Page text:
Black people have zero respect for anyone. Foul language, loud music and not being respectful to anyone or anything.

  8. Jack

    Sorry to hear your opinion Duane


    That makes you a racist.

    Try to learn compassion.

  9. Long Shadow Of History

    “Baton Rouge’s version of Mardi Gras raised eyebrows this weekend with floats mocking the Black Lives Matter movement and the death of Eric Garner.

    At the city’s annual Spanish Town parade, which celebrates Mardi Gras and is known for its raunchy humor, one float was emblazoned with the slogan “Pink Lives Matter.” On the float’s side, there was an image of a flamingo being beat up with police batons and wearing a sign that said, “I can’t breathe.” The slogan is the last words of New Yorker Eric Garner, who was killed by police; the flamingo is the parade’s mascot.”

    I don’t think the problem in Baton Rouge is its black people. Just sayin’

  10. Mike

    The part that gets me is the conceal carry and military aspects of it. Just 20 years ago, anybody with a concealed weapon was either a criminal or law enforcement. Now, the idiot at work whom I won’t ride in a car while he’s driving because he uses the e-brake while moving because he thinks it “saves” on his regular brakes has a concealed weapon all the time. No thank you.
    Guns for target shooting, hunting, or home protection? That’s one thing.
    Civilians should not have the right to either conceal carry or own something for which the only designed purpose is killing other humans.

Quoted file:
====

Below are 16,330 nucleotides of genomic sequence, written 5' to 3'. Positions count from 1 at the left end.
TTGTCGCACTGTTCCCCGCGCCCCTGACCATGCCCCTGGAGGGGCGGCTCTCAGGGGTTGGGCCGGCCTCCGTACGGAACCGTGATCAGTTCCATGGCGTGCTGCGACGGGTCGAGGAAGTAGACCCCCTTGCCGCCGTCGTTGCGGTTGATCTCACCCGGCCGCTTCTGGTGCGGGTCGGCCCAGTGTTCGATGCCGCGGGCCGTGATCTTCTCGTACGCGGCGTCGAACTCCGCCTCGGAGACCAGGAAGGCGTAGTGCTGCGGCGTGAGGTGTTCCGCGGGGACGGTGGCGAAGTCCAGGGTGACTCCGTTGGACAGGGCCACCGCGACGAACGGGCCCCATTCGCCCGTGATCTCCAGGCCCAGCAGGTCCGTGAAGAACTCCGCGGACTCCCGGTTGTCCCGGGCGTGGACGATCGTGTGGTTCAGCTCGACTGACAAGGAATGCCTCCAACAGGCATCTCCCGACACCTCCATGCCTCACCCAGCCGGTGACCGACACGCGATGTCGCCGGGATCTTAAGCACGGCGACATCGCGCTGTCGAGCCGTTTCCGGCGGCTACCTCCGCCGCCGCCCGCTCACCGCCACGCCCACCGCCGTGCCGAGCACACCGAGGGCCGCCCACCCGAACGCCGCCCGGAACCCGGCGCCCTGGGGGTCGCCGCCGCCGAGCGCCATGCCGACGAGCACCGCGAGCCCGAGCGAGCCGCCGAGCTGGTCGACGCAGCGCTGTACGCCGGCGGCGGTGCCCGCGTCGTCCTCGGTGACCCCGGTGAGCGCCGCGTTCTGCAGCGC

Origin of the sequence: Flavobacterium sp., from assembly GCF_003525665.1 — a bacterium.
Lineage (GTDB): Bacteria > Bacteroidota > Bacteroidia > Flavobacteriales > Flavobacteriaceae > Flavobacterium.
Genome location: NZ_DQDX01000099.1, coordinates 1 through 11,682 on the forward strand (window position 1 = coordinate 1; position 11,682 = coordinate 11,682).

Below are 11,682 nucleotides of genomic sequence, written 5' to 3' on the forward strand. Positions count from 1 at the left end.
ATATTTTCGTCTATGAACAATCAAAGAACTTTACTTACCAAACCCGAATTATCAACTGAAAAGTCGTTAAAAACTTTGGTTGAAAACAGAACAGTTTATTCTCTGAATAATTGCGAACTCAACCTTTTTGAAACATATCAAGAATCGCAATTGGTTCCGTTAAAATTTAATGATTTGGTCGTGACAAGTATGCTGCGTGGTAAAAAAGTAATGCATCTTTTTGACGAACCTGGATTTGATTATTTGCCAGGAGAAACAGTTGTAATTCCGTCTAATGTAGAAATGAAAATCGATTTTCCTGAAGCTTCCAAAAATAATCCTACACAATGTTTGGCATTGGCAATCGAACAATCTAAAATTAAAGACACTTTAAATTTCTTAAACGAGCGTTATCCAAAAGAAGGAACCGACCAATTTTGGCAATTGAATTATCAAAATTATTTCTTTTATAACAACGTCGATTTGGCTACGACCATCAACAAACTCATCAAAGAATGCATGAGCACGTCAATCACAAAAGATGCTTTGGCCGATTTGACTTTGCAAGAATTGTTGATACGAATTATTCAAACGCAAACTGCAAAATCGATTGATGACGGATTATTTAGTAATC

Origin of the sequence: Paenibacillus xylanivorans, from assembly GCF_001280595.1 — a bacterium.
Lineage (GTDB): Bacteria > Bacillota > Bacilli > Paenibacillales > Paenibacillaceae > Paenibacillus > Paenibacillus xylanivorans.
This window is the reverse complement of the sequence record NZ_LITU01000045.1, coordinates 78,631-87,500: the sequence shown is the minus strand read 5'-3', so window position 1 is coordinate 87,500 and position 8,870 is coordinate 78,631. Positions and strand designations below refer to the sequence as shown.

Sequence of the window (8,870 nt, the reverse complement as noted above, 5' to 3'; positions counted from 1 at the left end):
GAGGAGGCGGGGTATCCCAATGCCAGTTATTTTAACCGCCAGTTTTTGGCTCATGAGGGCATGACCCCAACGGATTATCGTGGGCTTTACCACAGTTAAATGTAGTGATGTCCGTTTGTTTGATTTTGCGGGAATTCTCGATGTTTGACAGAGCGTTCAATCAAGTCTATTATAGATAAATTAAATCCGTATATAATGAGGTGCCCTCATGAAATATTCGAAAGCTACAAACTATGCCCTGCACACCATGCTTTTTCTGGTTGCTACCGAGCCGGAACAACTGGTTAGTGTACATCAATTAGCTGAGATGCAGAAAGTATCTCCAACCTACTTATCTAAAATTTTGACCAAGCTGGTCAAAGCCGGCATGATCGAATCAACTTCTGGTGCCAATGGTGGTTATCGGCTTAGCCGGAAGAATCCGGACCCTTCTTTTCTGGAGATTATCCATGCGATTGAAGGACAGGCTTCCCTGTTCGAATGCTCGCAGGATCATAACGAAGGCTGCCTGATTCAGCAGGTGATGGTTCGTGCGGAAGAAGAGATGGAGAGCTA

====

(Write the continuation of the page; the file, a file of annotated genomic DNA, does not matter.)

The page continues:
11. Conrad

    The people have too many guns. The police have too many guns. The military has waaayy too many guns. The government spends all of its time and money finding ways to give everybody more weapons, instead of, say, health care or education.
    The worst part of it is that the average American doesn’t have a shred of common sense so you can’t expect any of this to change. We are becoming a third world country real fast.
    In this latest episode (I am sure another episode is unfolding as I type this) the fella was armed, so there is that. But don’t forget that unarmed black people are being gunned down by the police on a regular basis.
    An ‘amendment’ implies that it was a change to the constitution in the first place, doesn’t it? Anyone ever think about what type of weapons we had available when that amendment was passed? I’m thinking that a rifle, with a cartridge and spiral barrel, wasn’t invented yet. I am wondering what these shootings would look like if people were using powder and balls. “Our founding fathers” had no fucking idea what an AR-15 is.

  12. John